It was the rehearsal from Hell. My burning question, ‘Are we to have our photos taken before we don our costumes?’ went without conclusive answer (everyone had an answer but none of them matched) least of all from the photographer who, for – some reason unbeknownst to me and, I suspect, him – was wandering about dressed for the Pirates of Penzance when it’s not part of the Programme. And, like everyone else, lost in learning lines.
In fairness, everyone else who was still learning lines was doing so with chairs in hand (sometimes several) which they were attempting to carry through thresholds – such as the rarely-shut door between Dressingroom A and Dressingroom B, the narrow passage past the toilets, and on and off stage. In several simultaneous directions of travel, including up and down.
My most sane moment before I finally fought my way onstage was halfway up a ladder with the Wardrobe Mistress, comparing medical symptoms of stress, looking for bunnets. Although, having a quiet word with a Pixie (in the middle of a shrieking press of bodies) while I wielded nail scissors to cut the pockets open in my jaikit, unaccountably still sewn shut, was similarly soothing. We may, admittedly, have had two completely distinct conversations but at least I had managed to find a place for my personal props.
Having been told, definitely, that I may or may not be required as the Drunk and the Respectable Gentleman both, and that I perhaps absolutely had no business with a chair, I found myself playing both and carrying one Off. Blocking changed (admittedly, I’d missed the last rehearsal) I discovered that if I entered Centre Left, rather than Up Left, purporting to be searching for a body, it made little sense as it was now right in front of me. At least that body could be seen, as distinct from the one I fell over in the pitch dark during a Quick Change, who was busy arranging chairs. He was very good about it, when I saw him in the light later, and we determined that on future exits I would hug the curtain – rather than him.
Scene over, I made my way into the auditorium and such was my state of mind that it took me halfway through a sketch where things fall apart to realise that it was intentional. I was still recovering from the stress of constantly running after articles of costume that I had momentarily laid down on a chair now being carried off through various thresholds.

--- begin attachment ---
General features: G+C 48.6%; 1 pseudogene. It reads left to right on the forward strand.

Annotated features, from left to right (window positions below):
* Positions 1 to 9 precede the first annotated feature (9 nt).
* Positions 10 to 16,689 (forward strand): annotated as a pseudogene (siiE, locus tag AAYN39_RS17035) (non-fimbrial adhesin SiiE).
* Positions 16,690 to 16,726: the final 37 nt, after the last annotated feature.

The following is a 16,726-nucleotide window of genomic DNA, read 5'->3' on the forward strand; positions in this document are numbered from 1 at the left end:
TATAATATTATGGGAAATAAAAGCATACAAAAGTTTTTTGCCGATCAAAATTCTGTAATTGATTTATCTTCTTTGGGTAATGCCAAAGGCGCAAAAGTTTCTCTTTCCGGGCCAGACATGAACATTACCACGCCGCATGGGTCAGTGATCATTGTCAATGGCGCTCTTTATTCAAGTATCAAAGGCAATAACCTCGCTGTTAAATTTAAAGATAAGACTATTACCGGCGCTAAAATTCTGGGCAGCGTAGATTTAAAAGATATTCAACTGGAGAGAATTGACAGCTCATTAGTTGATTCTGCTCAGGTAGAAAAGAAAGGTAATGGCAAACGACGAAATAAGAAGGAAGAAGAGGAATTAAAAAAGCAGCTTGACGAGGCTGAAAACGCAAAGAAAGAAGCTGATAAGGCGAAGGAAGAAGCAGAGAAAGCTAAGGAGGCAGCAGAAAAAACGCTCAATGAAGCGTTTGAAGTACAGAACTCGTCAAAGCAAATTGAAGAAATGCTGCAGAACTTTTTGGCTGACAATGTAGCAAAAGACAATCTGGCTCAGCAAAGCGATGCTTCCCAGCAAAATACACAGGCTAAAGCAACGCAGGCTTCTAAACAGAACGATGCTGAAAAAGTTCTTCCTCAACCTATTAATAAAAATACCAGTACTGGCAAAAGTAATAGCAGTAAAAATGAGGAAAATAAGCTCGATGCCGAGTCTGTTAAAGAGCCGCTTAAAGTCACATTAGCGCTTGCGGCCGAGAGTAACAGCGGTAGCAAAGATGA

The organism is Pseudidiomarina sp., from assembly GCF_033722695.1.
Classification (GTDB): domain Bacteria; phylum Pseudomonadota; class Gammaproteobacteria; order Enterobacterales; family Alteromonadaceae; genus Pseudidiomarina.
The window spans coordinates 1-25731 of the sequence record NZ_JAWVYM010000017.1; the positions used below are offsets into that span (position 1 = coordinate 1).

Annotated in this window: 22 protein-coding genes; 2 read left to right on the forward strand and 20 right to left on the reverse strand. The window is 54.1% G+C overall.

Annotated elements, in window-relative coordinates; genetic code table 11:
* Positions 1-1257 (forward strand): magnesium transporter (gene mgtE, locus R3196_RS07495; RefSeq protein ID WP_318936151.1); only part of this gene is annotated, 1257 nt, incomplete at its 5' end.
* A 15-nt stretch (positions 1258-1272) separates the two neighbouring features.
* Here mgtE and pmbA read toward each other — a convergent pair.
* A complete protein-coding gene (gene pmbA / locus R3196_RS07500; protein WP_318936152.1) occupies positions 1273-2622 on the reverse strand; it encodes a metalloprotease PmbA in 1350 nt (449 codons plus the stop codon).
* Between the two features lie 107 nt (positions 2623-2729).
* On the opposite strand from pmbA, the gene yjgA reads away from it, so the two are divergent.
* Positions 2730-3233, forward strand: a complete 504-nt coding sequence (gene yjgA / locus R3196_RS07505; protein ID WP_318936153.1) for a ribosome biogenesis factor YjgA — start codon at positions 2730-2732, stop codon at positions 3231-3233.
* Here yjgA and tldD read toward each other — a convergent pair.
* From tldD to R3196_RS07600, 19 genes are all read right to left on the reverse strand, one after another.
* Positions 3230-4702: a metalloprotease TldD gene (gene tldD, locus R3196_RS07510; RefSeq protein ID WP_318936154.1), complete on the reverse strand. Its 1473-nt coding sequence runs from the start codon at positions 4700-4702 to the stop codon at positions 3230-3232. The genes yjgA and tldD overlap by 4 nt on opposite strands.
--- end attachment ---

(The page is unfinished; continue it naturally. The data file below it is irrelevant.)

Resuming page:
Not that things were any calmer onstage. My scene producer had to step lively to avoid an incoming chaise-longue just when she thought it safe to enter, in a lovely dirndl dress. Although that may have been her Panto costume and I was confused, like everyone else. Ignoring the frequent audible stage whispers of ‘Quiet in the Wings!’ I sat through various scenes, and even laughed, then went off to wash the dishes. Cups, unlike my fellow members of the Kirkintilloch Players, tend to stay still and don’t shriek.
We finally got that photo taken and I must admit that it looks okay. And the old theatrical wisdom is that ‘If the Dress is a disaster, it’ll be alright on the night’ (technically it was a Tech but it may still count). I hope so. Just as long as no-one shouts ‘Good luck’ or quotes The Scottish Tragedy. Apparently we’re already sold out. I hope people know that chairs will be supplied!
See the website www.kirkintillochplayers.co.uk for info about the company, upcoming shows and links to other Scottish amateur theatre companies. Even when nerve-wracking and bewildering, ‘Am Dram’ is great fun, the theatre in general rejoices in equality and diversity – and allows us to ponder the unsettling fact that our social roles that we perform and value so highly may, in fact, be rather insubstantial.
Thanks to Dawn Hudson for releasing her image ‘Vintage Drama Poster’ into the Public Domain.